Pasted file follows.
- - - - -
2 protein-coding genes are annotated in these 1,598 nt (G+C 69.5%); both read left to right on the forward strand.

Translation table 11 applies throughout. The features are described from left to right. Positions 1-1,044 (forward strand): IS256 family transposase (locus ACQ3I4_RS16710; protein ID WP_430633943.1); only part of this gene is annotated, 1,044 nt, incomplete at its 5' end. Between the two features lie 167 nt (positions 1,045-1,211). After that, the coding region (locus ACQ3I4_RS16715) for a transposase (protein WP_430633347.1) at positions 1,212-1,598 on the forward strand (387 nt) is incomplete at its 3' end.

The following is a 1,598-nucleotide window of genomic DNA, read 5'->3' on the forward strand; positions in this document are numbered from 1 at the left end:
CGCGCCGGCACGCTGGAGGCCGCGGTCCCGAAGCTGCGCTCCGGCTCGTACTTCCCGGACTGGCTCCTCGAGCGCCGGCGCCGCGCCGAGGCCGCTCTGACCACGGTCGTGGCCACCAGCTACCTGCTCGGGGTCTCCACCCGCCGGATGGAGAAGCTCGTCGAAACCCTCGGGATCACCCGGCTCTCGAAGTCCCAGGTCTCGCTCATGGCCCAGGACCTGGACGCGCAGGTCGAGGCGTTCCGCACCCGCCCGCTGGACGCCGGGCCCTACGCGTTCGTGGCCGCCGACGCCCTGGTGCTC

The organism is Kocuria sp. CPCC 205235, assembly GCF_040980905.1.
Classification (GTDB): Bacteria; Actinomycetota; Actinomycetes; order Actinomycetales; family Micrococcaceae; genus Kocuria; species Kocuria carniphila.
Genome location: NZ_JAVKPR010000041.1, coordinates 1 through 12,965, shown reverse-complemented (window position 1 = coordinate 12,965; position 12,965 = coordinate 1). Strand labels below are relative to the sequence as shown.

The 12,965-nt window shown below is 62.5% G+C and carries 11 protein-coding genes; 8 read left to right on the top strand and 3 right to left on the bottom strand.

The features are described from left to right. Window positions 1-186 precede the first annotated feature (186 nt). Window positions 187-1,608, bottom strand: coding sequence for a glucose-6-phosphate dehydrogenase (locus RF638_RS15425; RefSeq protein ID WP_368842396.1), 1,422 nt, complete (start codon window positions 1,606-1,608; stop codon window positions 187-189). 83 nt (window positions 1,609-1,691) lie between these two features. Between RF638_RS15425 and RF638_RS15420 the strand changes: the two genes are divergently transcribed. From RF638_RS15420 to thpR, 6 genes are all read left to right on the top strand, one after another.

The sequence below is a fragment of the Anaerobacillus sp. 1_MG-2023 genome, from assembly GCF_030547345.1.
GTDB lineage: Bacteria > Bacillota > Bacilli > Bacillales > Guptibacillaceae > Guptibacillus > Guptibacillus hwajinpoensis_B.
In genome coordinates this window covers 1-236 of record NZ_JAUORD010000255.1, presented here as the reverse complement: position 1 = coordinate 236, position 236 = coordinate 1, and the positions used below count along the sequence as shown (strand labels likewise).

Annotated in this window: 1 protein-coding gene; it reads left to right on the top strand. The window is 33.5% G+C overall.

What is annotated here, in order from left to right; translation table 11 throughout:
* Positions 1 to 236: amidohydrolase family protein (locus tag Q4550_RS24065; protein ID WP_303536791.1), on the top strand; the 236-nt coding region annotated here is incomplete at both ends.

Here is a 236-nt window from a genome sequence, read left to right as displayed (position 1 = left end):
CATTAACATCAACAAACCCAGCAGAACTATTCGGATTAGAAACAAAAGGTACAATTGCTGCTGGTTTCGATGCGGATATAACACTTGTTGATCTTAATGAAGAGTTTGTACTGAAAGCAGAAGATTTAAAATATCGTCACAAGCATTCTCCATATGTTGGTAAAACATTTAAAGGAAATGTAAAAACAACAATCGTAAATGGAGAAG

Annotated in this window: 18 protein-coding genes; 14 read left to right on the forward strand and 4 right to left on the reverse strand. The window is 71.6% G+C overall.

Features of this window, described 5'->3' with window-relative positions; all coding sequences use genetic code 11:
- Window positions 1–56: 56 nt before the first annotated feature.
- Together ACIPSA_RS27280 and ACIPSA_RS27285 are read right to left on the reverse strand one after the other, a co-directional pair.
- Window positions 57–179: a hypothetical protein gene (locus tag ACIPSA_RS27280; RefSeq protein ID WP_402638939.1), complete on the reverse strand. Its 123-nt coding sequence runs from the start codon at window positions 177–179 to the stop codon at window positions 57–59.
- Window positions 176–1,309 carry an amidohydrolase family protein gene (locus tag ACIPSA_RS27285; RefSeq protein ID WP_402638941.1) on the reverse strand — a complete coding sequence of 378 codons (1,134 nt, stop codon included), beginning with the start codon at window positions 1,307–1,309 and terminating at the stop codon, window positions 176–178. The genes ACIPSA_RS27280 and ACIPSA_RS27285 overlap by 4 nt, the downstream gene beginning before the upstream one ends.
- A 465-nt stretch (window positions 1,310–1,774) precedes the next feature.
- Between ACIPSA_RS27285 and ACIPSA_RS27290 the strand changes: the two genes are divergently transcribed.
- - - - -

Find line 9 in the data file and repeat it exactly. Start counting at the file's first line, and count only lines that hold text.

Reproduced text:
The features are described from left to right. Window positions 1-186 precede the first annotated feature (186 nt). Window positions 187-1,608, bottom strand: coding sequence for a glucose-6-phosphate dehydrogenase (locus RF638_RS15425; RefSeq protein ID WP_368842396.1), 1,422 nt, complete (start codon window positions 1,606-1,608; stop codon window positions 187-189). 83 nt (window positions 1,609-1,691) lie between these two features. Between RF638_RS15425 and RF638_RS15420 the strand changes: the two genes are divergently transcribed. From RF638_RS15420 to thpR, 6 genes are all read left to right on the top strand, one after another.